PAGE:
Car sales statistics for the large SUV segment in the US, updated every quarter.

US sales Q3 2017: Large SUV segment

Sales of the new Nissan Armada soar as those of other models shrink

US SUV Large

Growth in the Large SUV segment in the US went into full reverse in the third quarter – after growing by 26% in the first quarter and marginally shrinking in the second, sales fell by 11% in the latest quarter. While YTD growth remains positive at 2.5%, the total number of cars sold over the first three quarters of the year remained below quarter million at 239,815, making this the smallest from among non-luxury SUV segments. The all-new Nissan Armada is now the only model whose sales have been growing all year long, though this may change as it is about to be joined by an all-new Ford Expedition in the showrooms this fall.

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US sales 2017 first half: Large SUV segment

Despite slowdown in Q2, full-sized SUVs the fastest growing mainstream segment, GM still dominant

US SUV Large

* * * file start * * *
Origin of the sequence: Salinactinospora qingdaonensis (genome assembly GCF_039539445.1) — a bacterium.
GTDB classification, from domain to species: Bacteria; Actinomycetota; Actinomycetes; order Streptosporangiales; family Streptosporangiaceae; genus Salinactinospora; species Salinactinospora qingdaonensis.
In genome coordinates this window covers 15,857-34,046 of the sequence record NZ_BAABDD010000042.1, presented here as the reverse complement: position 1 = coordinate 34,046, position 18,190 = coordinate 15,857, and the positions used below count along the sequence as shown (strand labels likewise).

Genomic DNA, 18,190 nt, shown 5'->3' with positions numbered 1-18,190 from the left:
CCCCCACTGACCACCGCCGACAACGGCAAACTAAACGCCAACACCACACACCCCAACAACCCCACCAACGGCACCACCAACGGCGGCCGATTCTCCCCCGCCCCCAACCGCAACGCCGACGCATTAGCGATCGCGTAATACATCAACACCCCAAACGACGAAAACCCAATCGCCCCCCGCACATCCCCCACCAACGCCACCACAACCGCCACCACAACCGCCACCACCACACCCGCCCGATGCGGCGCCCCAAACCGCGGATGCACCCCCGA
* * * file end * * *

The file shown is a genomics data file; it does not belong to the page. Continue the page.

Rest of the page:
The Large SUV segment stalled in the second quarter with a sales decrease of 1%. However, Q1 volume was so good that the segment is still the fastest growing mainstream segment in the US with an increase of 11% to 157,084 units. And though that may seem like a lot, remember that 15 years ago GM alone sold more than half a million units of its Chevy and GMC full-sized SUVs in a full year. In Q2, all but one of the models in this segment lost volume, but 5 out of the 8 nameplates are still in the positive for the first half. The all-new Nissan Armada is the fastest growing model in the segment by far and the only nameplate in the positive for Q2, followed by the Ford Expedition, even before the all-new generation arrives in showrooms this fall

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US sales 2017-Q1 Large SUV segment

US SUV Large